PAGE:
Predictors of Site of Death of End-of-Life
Patients: The Importance of Specificity in Advance Directives.
Pekmezaris R, Breuer L, Zaballero A, Wolf-Klein G, Jadoon E,
D'Olimpio JT, Guzik H, Foley CJ, Weiner J, Chan S.
Parker Jewish Institute for Health Care and Rehabilitation, New
Hyde Park, New York.
Despite the compelling reasons for advance directives and their
endorsement by the public and medical professions, little is known
about their actual use and impact on site of death. This study was
conducted to examine the role of advance directives and other
"drivers" of hospitalization of the long-term care
end-of-life patient. The medical records of 100 deceased
consecutive nursing home residents, stratified by site of death
(skilled nursing facility or acute care hospital), were reviewed
by a team of geriatric researchers to obtain patient information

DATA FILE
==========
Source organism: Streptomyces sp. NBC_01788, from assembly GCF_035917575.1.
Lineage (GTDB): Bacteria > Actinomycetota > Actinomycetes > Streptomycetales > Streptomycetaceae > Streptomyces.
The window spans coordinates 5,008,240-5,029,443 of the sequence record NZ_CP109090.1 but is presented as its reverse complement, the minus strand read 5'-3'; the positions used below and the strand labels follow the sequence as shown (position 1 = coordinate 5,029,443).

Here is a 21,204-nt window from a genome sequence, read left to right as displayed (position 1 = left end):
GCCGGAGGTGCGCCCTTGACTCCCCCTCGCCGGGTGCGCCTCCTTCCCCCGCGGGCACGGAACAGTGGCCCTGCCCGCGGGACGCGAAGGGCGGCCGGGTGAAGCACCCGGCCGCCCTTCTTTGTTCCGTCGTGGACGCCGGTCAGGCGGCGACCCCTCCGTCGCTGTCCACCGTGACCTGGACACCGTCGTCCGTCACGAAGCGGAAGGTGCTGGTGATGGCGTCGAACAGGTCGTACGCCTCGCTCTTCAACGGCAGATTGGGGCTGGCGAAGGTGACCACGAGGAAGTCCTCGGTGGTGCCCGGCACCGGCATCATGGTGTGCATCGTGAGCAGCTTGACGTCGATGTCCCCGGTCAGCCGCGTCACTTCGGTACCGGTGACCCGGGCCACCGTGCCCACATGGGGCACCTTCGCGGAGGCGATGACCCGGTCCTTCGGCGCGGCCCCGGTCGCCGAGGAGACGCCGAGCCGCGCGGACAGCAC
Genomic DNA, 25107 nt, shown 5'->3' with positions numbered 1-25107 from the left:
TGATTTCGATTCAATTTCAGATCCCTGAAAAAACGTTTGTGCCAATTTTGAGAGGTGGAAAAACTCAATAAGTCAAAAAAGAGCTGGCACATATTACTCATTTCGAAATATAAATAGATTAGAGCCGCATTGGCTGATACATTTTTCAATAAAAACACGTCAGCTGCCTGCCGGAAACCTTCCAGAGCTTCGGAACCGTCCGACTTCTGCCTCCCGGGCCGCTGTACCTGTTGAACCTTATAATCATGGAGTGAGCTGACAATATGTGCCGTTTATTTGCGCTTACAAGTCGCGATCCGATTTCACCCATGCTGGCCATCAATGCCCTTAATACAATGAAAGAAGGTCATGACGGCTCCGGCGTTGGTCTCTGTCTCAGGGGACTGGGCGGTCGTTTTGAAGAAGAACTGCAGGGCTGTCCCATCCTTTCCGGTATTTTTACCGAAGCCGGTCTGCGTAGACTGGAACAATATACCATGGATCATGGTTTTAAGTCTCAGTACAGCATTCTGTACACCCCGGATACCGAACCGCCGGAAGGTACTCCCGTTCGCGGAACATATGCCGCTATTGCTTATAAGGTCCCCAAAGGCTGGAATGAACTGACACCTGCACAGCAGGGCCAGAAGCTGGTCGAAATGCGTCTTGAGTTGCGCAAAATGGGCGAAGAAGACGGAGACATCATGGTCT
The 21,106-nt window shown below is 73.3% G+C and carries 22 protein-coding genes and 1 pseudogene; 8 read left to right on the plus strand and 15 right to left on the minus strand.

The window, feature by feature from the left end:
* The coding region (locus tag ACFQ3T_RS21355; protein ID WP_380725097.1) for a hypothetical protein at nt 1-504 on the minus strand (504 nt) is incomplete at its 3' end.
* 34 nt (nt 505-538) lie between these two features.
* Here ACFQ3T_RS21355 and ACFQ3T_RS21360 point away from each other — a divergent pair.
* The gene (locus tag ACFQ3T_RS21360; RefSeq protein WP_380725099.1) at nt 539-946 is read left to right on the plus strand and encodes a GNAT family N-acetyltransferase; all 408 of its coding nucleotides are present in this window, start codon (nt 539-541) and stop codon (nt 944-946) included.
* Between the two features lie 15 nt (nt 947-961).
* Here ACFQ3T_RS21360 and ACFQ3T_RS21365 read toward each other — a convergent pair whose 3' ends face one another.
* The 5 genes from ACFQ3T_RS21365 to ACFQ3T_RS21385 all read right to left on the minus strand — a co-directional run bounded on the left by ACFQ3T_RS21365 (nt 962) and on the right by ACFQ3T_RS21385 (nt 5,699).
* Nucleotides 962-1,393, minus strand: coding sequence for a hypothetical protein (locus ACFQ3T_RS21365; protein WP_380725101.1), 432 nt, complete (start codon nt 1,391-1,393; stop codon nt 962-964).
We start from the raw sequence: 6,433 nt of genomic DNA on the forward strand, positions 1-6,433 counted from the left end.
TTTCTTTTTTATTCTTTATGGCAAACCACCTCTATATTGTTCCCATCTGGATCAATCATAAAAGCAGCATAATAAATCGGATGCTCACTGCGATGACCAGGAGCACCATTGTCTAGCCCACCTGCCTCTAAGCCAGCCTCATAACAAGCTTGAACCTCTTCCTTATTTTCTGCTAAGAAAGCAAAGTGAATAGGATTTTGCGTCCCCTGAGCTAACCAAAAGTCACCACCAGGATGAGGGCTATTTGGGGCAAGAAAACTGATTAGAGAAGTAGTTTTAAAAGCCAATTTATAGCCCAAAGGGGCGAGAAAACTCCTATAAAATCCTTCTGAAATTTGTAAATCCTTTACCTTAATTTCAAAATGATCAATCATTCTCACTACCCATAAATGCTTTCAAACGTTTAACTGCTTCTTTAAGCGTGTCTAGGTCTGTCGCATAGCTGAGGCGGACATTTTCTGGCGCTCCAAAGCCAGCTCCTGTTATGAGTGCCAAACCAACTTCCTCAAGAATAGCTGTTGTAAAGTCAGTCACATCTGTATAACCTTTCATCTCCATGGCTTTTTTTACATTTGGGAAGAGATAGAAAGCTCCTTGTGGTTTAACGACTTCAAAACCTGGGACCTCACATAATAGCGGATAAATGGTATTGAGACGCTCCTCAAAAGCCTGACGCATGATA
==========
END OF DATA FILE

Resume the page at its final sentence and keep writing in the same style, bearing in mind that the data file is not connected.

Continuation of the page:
in the following domains: sociodemographic, advance directives,
transfer and death information, patient diagnoses at admission,
discharge, and other time intervals; medication usage and signs
and symptoms precipating death. Severity of illness was assessed
using the Cumulative Illness Rating Scale-G (CIRS-G). In testing
for differences between patients by site of death,
sociodemographic variables (gender, age, race, payer at discharge,
cognitive capacity) did not significantly differ between the two
groups of patients. Strong similarities between the groups were
also found in terms of severity of illness and medication usage.
Significantly higher proportions of patients dying in the nursing
home had specific advance directives (do not resuscitate, do not
intubate, do not artificially feed, do not hydrate, and do not
hospitalize), as opposed to those dying in the hospital. The
findings of this study demonstrate the impact of the explicit
advance directive on the decision to transfer the patient to the
acute care setting at the end of life.
PMID: 15000779 [PubMed - in process]